Throughout history, religion has shaped and defined many cultures globally, often generating new spaces for an architecture of ritualised activity. As cultures and faiths shift and change, so too do the structures in which they are housed. With that context in mind, the following text discusses how the mosque typology has developed in an increasingly globalised world?
The perplexity over what constitutes ‘Islamic’ architecture is ubiquitous among contemporary architects and planners, as well as the public. Too many mistakenly think of Islamic architecture, including the mosque, as merely a collection of architectural features or styles. Many have produced what they call ‘Islamic’ architecture by exploding the scale of squinches – muqarnas – and elevating arches to the top of buildings. Yet, it is not a collection of features that defines either Islamic architecture, or the mosque itself.
The various forms, such as domes, arches, wooden lattices, and mashrabiyas can also be found in the architecture of other civilisations. Moreover, Islam itself is not defined by space, form, or shape. It focuses on human character, behaviour, and activity, rather than just objects. The architecture of mosques also differs from region to region, from Andalusia, the Middle East, North Africa, and the Far East, to contemporary mosques in Western countries. Some follow more traditional appearances, specifically in the Middle East and Asia, where local identities are still preserved within the notion of appearance and aesthetics, leaving behind a sense of the actual values and functions of the mosque. Another trend is towards embedding Western architectural styles in mosques, a tendency which is unlikely to change due to certain global aspirations.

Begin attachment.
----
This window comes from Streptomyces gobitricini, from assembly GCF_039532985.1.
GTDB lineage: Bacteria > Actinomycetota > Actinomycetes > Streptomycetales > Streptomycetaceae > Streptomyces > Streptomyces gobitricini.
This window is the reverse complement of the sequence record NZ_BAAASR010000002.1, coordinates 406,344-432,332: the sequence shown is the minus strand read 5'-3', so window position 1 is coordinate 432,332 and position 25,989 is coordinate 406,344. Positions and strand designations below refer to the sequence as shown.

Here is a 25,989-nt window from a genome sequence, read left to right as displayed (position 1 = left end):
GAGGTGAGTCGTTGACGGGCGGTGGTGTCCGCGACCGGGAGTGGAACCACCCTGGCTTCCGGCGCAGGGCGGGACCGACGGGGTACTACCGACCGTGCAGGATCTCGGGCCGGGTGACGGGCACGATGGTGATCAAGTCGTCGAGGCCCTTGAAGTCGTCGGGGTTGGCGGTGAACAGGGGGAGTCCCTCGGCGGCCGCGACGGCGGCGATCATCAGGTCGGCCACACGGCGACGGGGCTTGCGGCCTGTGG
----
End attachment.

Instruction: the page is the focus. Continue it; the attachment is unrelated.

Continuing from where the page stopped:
The question arises whether there are contemporary mosques that may serve as multi-institutional spaces under which people of common belief unite and interact. Throughout the history of Islam, mosques were constructed to serve the surrounding communities and played a significant role in their development. The mosque was located at the centre of life. It had a significant role beyond the religious function, serving as a social and administrative institution in many eras.
While contemporary mosques in the Muslim world are not following this same path, contemporary mosques in Western cities are attempting to revive the notion of community-based mosques. Architecturally, these mosques are designed as Islamic centres that include multiple functions to unite the surrounding community and to establish constructive dialogues with others. This creates a robust relationship between the mosque and the local Muslim community. As a result, expectations towards mosques in Western cities are higher than towards mosques in the Muslim world because of the high density of visitors and fewer available mosques. The services provided in these centers focus on social sustainability and community development through religious education, welfare programmes, and extracurricular activities for children.
It is noteworthy that mosques in Western cities are governed either by established non-governmental organisations or by surrounding families. This aspect allows for a certain flexibility in providing communities with innovative and effective services. These services have contributed to reviving the Islamic principles imparted by the historical mosques — such as social responsibility, obligation toward others, promoting the common good — but not the architectural style or appearance practised in cities of the Muslim world.
While the mosque is a typology that has survived through centuries, its existence will only continue if it can provide an architecture which is designed to serve the contemporary needs of Muslim people, thereby preserving its role as a centre for faith, society, and culture.